Literary Yard

Search for meaning

‘Staying indoors’ and other poems by Adam Lee

By: Adam Lee

Staying indoors

How are we meant to
escape from thought
when all the activated portals
have shrunk and closed
up like the ragged heads
of flowers in a summer drought?

We are like that wandering ghost
who struggles to re-enter
the locked, richly furnished
mansion rooms
of his previous host.
Who sheds void tears
then disappears,
leaving an icy gust
of bitterness

Because life has
contracted, its littleness
reminding us of the
time before we were here;
when we were
suspended, powerless
in a vast, dense darkness.

But at least
in those days
we were barrelling towards
a fiery point of light,

a terminal
which turned out to be the
entrance point for the soul;
now we seem always
to be approaching the event
horizon of some black hole,

still endlessly remote
but terrible, filling all
the sky.


Did you know

Every decision you make is a rejection of a world.
When you take one way,
amazed by your hostility
the bulb of a universe
flickers on to make
each outcome flare. So why is it, then, that against

the backdrop of this great wash
of possibility we appear to have
been abandoned on the shore;
wandering about aimlessly in the solar wind,
stumbling on the stones with nowhere to go;
unsure, ill at ease,
rattled by trivialities,
unable to effectively sift through
the sands of conflicting realities?


The magpie
After Mark Strand

The world contains too much,
and, no matter how long you
live, there is never enough time

Even the magpie, pecking at trash
in the suffusive but disastrous light
of the early morning sun,
in a vacant part of the city,
in the ninth month of the year,
in what is collectively
supposed to be
the twenty-first century;
even this image will dissolve.

You are walking in the city
in that same morning and
you watch, mourning, as
things keep dissolving. As
though all the world’s
waters were sweeping
in; in tides of acid.
And you stand there
and you can’t understand it;

why the inhabitants of this small world
take it so seriously. And you watch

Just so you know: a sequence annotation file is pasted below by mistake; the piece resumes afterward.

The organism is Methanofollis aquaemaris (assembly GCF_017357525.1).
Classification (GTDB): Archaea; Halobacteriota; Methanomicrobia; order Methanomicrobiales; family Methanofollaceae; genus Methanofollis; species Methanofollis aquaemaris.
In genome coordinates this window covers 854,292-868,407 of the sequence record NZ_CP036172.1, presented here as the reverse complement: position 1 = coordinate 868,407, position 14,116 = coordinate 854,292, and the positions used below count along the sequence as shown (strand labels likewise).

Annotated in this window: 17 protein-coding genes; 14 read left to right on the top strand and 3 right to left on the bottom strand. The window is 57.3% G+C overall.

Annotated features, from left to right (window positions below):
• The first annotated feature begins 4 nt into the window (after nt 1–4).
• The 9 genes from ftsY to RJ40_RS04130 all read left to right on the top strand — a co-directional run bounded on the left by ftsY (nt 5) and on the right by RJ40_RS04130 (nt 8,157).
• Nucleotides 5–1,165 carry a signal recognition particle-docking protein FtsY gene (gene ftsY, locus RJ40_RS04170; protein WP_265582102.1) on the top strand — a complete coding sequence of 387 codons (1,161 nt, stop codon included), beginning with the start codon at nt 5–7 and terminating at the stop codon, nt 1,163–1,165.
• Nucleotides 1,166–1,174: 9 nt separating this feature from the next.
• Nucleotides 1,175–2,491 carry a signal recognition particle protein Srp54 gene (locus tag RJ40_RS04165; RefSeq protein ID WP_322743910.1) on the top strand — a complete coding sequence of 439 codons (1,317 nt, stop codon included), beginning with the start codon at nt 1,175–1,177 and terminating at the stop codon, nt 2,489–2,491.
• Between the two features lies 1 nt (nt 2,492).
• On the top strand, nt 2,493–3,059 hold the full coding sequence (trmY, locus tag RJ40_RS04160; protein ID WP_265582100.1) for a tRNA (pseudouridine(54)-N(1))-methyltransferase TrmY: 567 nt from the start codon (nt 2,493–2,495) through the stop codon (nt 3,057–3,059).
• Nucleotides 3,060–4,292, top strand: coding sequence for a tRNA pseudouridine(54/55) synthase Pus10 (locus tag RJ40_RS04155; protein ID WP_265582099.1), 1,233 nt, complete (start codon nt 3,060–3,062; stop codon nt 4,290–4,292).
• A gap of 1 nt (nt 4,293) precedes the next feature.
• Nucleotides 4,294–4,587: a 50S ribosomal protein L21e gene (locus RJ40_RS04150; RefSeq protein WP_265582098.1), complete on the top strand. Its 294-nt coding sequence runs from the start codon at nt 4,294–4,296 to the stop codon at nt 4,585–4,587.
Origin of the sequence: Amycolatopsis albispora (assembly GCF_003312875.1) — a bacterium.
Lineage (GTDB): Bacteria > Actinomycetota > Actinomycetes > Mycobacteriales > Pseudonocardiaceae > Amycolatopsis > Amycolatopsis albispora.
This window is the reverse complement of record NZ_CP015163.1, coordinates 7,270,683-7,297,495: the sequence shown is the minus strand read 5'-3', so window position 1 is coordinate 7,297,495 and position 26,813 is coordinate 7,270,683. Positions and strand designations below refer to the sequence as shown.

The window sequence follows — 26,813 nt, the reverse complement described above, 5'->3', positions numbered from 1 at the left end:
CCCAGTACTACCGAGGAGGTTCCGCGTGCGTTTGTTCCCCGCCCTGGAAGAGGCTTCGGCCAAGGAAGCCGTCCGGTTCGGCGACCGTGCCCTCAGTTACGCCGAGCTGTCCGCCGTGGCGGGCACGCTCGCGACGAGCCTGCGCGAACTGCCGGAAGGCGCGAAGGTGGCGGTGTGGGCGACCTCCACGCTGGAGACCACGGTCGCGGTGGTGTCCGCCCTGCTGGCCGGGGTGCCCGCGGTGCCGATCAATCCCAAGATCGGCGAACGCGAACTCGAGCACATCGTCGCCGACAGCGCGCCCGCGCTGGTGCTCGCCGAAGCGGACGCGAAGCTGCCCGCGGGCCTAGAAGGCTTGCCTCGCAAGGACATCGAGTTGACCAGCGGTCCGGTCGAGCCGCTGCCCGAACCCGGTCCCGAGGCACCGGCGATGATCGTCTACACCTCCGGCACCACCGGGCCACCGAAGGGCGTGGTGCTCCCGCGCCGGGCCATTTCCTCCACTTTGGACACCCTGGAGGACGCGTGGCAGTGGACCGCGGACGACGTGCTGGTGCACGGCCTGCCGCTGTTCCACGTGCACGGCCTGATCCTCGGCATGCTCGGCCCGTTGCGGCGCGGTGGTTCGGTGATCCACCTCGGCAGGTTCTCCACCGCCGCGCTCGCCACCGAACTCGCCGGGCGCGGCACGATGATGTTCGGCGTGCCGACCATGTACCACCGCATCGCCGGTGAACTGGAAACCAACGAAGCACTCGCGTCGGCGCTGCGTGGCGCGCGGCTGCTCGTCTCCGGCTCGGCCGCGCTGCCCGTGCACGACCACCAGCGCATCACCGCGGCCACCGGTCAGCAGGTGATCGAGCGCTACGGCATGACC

as their anguish is hurled
from sixth floor windows.

“And they are all just images,”
you say, speaking to no one.
“The magpie pecking at trash,
the skyscrapers threatening to topple over,
shaking their impotent fists. The
outcasts thrust to the city limits.

The bricks, the mortar the tyres, the faucets:
the ambulance crews rushing to lost causes,
all are just images.”

And then, still standing there, you suddenly decide
that all you want or could ever need is someone
with beautiful hair
to turn to you in the onrushing darkness
and say “Yes, I agree too,
they are all just images,
nothing but images,”

but they never do.


The Furies

Will Winter never arrive? Or the mace of ice, swung from space or regions below, which only needs to land one effective blow? But Winter reminds me of the time I looked for you. When I looked into your eyes and was convinced that, even if the universe were infinite, it wouldn’t matter because there could never be any other version of this moment. No inversion where I could be presented with something more than your pity and fury. Your hair glistening and streaming outwards like a Maenad’s. But yes, pity and fury. Like an absent deity that returns, after aeons, to delete his own misshapen creation. Chastising himself; swearing as he strikes,
“I’ll never forgive myself for letting this go on for so long.”



The man who wanted to be a poet
went silent along the quay at night.

The world was calm and warm-
gave thanks. The igloo light
leaked from strategic lamps.

But the man was sad. Because a poet
would have been able to eat this image
and show it, transformed,
to a disbelieving world. But

all he had in his heart
was black, like soot.
He dangled a foot
over the water.

My hero
my dark angel
-my daughter-
where are you roaming?

He stood there for a long time,
watching the boat dwindle into nothing.
Before it was completely lost,
it seemed to linger in the bay,
taking the longest way
possible to round the cape
and so reach the secrecy of the open sea.

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